Arizona Defendant Successfully Appeals Manslaughter Conviction

In a recent case coming out of an Arizona court, the defendant successfully appealed his convictions following a car accident at least partially caused by his speeding. The defendant was originally charged with and convicted of manslaughter, aggravated assault, and criminal damage. Because of his appeal and the facts surrounding the accident, the higher court vacated the trial court’s original decision.

Facts of the Case

According to the opinion, the defendant was driving between seventy and ninety-five miles per hour in a forty-five miles per hour zone. While going at this speed, the defendant struck another car, causing the two passengers of that second car to be ejected from the vehicle. The second car’s driver was a man and the passenger was his seven-month-old son. Neither passenger was wearing a seatbelt, and the father had THC in his system at the time of the crash. Tragically, the seven-month-old son died as a result of the crash.

The father pled guilty to driving under the influence and endangerment after the crash. The main defense raised by the defendant was that he alone was not responsible for the injuries – it was true, said the defendant, that he was speeding, but the father was also under the influence and without a seatbelt at the time of the crash. Thus, according to the defendant, he could not take all of the blame.

The Decision

The court considered this argument, that the father’s drug use and lack of a seatbelt could have also been causes of the crash. The court noted that sometimes juries receive what is called a “superseding cause” instruction. This means that the judge instructs juries to consider that another person’s actions have intervened and caused the accident in question. Occasionally, if a jury decides that this other person’s actions were a significant factor in the accident, the defendant can avoid liability.

In this case, said the higher court, a superseding cause instruction was not appropriate. The defendant’s excessive speeding occurred at the same time as the father’s failure to use a seatbelt and drug use. For the superseding cause instruction to apply, the father’s actions would have to have occurred after the defendant’s speeding. Arizona law is clear that the superseding cause instruction only applies when the two actions do not occur at the same time.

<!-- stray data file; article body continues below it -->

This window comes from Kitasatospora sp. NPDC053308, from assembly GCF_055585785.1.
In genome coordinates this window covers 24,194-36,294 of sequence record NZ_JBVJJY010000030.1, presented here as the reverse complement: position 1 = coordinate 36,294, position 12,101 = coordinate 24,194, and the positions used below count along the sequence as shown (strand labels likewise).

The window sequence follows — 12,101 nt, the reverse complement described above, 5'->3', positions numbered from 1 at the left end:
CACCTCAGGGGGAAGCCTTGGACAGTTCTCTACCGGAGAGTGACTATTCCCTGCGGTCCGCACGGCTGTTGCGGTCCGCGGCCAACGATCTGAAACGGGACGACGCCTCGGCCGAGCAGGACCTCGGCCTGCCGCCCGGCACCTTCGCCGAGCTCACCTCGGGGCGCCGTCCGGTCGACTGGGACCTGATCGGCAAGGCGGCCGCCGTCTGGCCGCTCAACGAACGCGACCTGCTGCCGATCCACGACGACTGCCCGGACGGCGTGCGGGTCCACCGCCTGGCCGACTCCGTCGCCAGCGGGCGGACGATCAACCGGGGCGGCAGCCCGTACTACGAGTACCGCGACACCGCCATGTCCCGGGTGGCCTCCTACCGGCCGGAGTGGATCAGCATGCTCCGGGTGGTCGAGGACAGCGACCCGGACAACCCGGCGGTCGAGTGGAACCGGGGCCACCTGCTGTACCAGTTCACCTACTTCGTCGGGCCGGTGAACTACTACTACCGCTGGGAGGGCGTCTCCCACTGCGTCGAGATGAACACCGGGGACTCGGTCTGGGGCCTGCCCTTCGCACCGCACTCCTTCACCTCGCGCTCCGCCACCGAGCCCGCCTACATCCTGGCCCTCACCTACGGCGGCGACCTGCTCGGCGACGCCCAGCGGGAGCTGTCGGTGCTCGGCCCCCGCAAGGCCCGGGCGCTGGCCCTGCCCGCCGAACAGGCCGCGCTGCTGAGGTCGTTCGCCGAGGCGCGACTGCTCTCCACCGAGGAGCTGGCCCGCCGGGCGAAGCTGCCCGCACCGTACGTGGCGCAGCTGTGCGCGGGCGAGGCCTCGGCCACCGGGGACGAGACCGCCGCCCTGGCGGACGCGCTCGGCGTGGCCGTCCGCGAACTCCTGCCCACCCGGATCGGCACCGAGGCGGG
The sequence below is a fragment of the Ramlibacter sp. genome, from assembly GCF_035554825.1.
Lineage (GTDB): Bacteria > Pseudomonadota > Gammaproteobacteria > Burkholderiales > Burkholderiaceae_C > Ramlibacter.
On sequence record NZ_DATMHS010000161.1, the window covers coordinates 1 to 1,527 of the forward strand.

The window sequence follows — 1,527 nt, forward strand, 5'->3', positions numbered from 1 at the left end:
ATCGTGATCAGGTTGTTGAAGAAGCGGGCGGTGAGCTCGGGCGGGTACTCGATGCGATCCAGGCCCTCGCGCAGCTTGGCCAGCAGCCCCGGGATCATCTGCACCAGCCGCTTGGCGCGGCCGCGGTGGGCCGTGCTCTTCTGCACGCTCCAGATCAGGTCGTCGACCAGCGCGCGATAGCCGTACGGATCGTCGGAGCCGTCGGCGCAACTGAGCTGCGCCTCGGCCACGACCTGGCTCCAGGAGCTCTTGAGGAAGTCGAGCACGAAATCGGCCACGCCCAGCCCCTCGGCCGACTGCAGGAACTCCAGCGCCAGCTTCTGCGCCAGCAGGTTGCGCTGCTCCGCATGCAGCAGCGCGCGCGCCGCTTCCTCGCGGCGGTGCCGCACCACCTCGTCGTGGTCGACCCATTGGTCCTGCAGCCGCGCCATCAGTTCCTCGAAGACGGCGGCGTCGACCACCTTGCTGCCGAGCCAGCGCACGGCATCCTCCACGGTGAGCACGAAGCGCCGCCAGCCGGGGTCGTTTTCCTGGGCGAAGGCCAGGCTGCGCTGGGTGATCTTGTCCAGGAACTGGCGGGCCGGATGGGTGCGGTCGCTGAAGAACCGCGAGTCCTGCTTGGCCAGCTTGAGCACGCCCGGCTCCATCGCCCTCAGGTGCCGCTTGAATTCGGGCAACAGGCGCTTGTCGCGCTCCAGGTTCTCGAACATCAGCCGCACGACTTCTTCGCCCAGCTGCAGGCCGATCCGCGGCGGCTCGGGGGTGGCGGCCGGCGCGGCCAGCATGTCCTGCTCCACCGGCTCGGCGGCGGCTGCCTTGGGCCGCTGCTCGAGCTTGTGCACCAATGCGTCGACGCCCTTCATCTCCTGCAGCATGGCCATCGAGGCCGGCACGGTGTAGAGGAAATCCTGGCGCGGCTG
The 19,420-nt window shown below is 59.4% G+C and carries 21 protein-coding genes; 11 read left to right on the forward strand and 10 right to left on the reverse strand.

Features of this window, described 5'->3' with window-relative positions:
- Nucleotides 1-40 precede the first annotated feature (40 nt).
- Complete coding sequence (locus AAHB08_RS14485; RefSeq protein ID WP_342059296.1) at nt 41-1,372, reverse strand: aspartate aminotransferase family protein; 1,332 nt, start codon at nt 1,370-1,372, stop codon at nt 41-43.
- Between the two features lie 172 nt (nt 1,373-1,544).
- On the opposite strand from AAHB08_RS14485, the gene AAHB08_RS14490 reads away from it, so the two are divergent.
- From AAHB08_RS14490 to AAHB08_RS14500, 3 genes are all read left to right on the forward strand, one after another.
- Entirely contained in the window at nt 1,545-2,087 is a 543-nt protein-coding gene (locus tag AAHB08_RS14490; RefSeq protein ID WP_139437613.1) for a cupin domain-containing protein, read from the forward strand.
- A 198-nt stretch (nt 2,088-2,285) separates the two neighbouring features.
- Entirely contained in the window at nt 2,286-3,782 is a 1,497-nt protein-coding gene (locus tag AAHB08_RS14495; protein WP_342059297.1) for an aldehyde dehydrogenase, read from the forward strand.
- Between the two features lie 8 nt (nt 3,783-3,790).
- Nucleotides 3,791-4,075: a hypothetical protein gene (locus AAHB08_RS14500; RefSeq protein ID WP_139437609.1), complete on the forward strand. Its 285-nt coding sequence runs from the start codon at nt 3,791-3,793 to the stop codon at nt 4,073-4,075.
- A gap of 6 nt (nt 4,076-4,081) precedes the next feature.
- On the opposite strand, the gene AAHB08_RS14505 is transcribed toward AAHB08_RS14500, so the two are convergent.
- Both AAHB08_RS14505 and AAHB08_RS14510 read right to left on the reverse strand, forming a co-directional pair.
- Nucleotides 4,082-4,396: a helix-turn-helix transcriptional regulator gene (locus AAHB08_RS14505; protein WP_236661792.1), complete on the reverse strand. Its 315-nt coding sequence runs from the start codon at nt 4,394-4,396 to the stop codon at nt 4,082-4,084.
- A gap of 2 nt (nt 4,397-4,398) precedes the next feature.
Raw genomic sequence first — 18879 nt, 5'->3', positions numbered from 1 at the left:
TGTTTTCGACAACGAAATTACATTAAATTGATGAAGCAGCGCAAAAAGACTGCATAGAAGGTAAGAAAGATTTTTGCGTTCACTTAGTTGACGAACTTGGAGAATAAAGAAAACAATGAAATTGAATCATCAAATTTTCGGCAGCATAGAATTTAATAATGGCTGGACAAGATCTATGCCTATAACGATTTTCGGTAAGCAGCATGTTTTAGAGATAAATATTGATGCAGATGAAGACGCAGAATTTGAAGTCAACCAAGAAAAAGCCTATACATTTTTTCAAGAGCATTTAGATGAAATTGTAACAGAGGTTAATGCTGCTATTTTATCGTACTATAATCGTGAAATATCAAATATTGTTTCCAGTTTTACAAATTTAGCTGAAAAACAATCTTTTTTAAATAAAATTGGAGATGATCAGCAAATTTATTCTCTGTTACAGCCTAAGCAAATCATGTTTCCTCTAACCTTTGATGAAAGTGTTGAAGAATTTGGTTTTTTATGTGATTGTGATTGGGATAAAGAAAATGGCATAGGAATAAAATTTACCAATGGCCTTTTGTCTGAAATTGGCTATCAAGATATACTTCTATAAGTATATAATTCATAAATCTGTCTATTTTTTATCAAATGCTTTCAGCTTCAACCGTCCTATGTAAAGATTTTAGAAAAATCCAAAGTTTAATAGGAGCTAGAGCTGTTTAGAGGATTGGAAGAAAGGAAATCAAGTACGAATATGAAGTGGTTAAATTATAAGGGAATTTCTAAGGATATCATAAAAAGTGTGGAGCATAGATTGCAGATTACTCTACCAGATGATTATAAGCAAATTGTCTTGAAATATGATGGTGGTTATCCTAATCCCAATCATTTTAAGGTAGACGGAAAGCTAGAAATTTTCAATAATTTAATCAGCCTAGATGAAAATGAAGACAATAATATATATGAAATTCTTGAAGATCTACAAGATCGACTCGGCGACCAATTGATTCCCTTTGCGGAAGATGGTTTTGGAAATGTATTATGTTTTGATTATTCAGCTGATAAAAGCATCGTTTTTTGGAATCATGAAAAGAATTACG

The defendant’s excessive speeding continued up to the time that the seven-month-old child was thrown from the car. Thus the speeding worked together with the lack of seatbelts to cause the injuries. Because the father’s occurred simultaneously with the speeding, the superseding cause instruction was not appropriate.

However, the court of appeals still vacated the defendant’s conviction on a more technical issue. The court disapproved of the fact that the lower court made a decision on this superseding cause instruction without first establishing whether the two actions occurred at different times or at the same time. It is necessary for Arizona courts to first determine the timeline of events before deciding if a superseding cause instruction is appropriate. Because the lower court failed to make this analysis, the higher court determined that the order should be vacated. The defendant’s appeal was thus successful.

Are You Facing Criminal Charges After a Car Accident in Arizona?

If you are defending yourself against Arizona DUI charges that have resulted from a car accident, give us a call at the Law Office of James E. Novak. We know the law and remain committed to using our expertise to make sure your voice is heard. For a free consultation, call us at 480-413-1499.


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